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Faced with declining milk consumption by teenagers, dairy companies are embarking on an advertising campaign with sports and entertainment celebrities and interactive features that they hope will win young people over, The New York Times reported.
With a budget of about $20 million -- one-third of the milk processors' annual advertising expenditures -- the campaign is the latest version of the famous "Got milk?" advertising, which since 1995 has featured celebrities with milk mustaches.
The new campaign's message -- that studies suggest "teens who choose milk tend to be leaner, plus the protein helps build muscle" -- carries the theme "Body by milk" and is reinforced by a new Web site, bodybymilk.com, the newspaper said.
The campaign comes at a particularly volatile time not only for milk processors, but for all beverage manufacturers. Beverage Marketing Corporation, a consulting company, says per capita milk consumption has generally declined each year since 1975. Taylor Nelson Sofres, a marketing research and information company, has found steadily decreasing per capita consumption among teenagers 13 to 17 in the last three years.
Meanwhile, Beverage Digest, a trade publication, reported that the number of cases of soda sold in the United States fell last year for the first time in 20 years, as consumers sought greater variety in drinks and healthier diets.
The timing of the new campaign is "almost kind of like a perfect storm, with the concerns of health experts, schools, parents, the target, media," Sal Taibi, president of Lowe New York, the campaign's creator, told The New York Times. Lowe is a unit of Lowe Worldwide, part of the Interpublic Group of Companies.
The campaign features four celebrities chosen for their physiques and appeal to teenagers: soccer star David Beckham; Yankees third baseman Alex Rodriguez; Sasha Cohen, the ice skater; and Carrie Underwood from "American Idol."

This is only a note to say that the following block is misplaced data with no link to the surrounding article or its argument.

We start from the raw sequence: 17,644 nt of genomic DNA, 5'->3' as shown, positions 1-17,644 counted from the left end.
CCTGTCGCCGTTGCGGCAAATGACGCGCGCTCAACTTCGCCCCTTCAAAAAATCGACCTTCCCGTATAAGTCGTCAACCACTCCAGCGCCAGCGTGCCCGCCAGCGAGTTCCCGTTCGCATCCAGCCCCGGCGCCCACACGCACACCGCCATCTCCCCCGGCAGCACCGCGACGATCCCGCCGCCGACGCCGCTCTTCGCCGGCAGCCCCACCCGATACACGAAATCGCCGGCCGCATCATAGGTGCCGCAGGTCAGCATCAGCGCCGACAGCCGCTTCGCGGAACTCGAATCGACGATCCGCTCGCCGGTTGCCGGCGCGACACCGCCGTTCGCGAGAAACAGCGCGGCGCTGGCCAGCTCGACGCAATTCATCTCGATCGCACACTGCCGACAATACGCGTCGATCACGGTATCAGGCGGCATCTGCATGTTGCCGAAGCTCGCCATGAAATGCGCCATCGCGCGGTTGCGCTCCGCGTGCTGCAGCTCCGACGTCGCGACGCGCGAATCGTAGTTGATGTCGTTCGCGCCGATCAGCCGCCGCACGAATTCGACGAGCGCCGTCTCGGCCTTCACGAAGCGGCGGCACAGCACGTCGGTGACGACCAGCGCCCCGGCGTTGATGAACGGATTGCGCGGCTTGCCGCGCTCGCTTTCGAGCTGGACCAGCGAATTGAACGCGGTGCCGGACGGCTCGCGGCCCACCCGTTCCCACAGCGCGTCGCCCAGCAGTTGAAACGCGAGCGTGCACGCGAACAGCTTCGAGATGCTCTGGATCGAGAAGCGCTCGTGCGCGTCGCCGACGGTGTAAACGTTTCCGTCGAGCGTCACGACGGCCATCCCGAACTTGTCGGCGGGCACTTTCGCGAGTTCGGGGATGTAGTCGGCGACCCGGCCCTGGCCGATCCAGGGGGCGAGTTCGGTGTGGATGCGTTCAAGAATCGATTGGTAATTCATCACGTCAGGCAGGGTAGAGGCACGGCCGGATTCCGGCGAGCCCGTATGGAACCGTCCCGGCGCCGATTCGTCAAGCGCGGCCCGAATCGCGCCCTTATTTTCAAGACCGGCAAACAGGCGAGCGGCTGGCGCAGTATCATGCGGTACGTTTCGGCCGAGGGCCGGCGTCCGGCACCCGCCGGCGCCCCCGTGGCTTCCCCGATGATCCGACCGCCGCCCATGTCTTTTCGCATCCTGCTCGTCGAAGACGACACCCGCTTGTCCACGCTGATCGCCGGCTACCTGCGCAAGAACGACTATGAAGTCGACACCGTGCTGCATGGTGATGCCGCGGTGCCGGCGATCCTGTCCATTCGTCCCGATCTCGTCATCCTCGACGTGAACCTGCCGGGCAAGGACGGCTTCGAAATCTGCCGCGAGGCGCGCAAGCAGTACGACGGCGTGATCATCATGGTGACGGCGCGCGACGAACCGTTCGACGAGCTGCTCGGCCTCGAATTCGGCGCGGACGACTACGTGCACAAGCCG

Each appears individually in a full-page ad that promotes milk as a way to help teenagers lose weight and build muscle. The ads also claim that "staying active, eating right, and drinking three glasses a day of low-fat or fat-free milk instead of sugary drinks helps you look your best." They end with the question, "Got milk?" the report said.
Processors' previous ads for teenagers stressed milk's ability to promote growth and provide calcium. The new messages should appeal to teenagers, said Kurt Graetzer, chief executive of the National Fluid Milk Processor Promotion Board, which represents the processors, "because they are very concerned about weight and appearance."
"Milk can be part of the solution," Graetzer said.
The ads will make their debut in the September issues of magazines read by teenagers, such as Blender, CosmoGirl, Seventeen, Electronic Gaming, Spin and Sports Illustrated for Kids. The celebrities will also appear in posters that will be distributed through school foodservice directors in more than 100,000 schools.
The campaign's interactive components include a page on MySpace.com and banner ads on Web sites like Alloy.com, Bolt.com; Facebook.com and Gamezone.com.
The new bodybymilk.com Web site, created by the Chicago office of Weber Shandwick Worldwide, part of Interpublic, features an "auction" in which visitors can bid each day for merchandise -- from companies like Adidas, the sports apparel maker; Baby Phat, a clothing maker; Fender, the guitar manufacturer; and CCS, which makes skateboards -- using bar code or expiration date data from milk containers. Visitors to the site can also create their own milk mustache ads, according to the newspaper.